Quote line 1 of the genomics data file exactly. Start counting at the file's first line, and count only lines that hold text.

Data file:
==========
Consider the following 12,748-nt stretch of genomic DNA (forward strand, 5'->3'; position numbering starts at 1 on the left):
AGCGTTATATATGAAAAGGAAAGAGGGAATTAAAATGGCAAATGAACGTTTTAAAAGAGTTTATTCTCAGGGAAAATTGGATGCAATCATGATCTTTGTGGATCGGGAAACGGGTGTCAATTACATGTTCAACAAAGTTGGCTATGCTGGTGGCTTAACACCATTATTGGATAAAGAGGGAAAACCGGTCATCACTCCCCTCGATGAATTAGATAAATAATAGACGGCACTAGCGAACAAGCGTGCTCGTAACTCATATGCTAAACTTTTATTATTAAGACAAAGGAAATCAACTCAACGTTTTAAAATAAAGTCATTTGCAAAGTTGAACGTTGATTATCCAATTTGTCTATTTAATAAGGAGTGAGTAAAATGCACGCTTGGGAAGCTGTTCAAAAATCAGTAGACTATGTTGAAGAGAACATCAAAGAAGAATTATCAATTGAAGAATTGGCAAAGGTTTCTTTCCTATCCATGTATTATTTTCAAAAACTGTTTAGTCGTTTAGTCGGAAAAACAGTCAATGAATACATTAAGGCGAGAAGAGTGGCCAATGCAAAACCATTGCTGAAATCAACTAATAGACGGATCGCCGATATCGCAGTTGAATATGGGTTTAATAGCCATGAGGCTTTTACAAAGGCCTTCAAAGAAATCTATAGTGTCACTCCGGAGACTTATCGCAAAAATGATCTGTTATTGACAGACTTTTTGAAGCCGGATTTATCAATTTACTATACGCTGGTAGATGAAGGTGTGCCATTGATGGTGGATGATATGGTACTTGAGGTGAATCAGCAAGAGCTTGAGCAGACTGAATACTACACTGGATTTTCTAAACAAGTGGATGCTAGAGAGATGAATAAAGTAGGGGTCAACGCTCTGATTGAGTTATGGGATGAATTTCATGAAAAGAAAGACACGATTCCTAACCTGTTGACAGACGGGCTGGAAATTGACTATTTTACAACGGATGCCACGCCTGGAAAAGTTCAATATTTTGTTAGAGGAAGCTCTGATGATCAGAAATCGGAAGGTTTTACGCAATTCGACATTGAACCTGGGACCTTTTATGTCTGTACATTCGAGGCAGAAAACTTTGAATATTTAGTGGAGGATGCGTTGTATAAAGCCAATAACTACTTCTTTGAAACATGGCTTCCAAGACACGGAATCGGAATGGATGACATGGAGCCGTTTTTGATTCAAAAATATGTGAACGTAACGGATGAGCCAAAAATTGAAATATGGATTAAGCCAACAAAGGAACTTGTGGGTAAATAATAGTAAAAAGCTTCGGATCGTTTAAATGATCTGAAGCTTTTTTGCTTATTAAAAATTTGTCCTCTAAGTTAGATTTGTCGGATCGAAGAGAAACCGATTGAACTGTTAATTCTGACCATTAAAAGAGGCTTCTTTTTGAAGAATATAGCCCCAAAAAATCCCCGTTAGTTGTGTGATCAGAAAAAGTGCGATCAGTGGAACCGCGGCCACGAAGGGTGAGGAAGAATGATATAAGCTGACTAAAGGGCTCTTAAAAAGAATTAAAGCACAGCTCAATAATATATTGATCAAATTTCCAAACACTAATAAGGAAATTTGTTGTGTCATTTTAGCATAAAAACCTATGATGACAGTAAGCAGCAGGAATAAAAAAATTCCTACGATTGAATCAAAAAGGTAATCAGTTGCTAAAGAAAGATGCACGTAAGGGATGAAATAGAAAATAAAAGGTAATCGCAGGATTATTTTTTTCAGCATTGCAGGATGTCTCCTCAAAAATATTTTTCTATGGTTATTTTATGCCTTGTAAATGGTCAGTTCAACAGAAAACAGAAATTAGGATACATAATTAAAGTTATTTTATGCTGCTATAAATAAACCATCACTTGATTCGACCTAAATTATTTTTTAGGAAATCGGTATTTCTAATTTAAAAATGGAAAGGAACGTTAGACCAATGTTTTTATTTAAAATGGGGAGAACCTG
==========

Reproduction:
Consider the following 12,748-nt stretch of genomic DNA (forward strand, 5'->3'; position numbering starts at 1 on the left):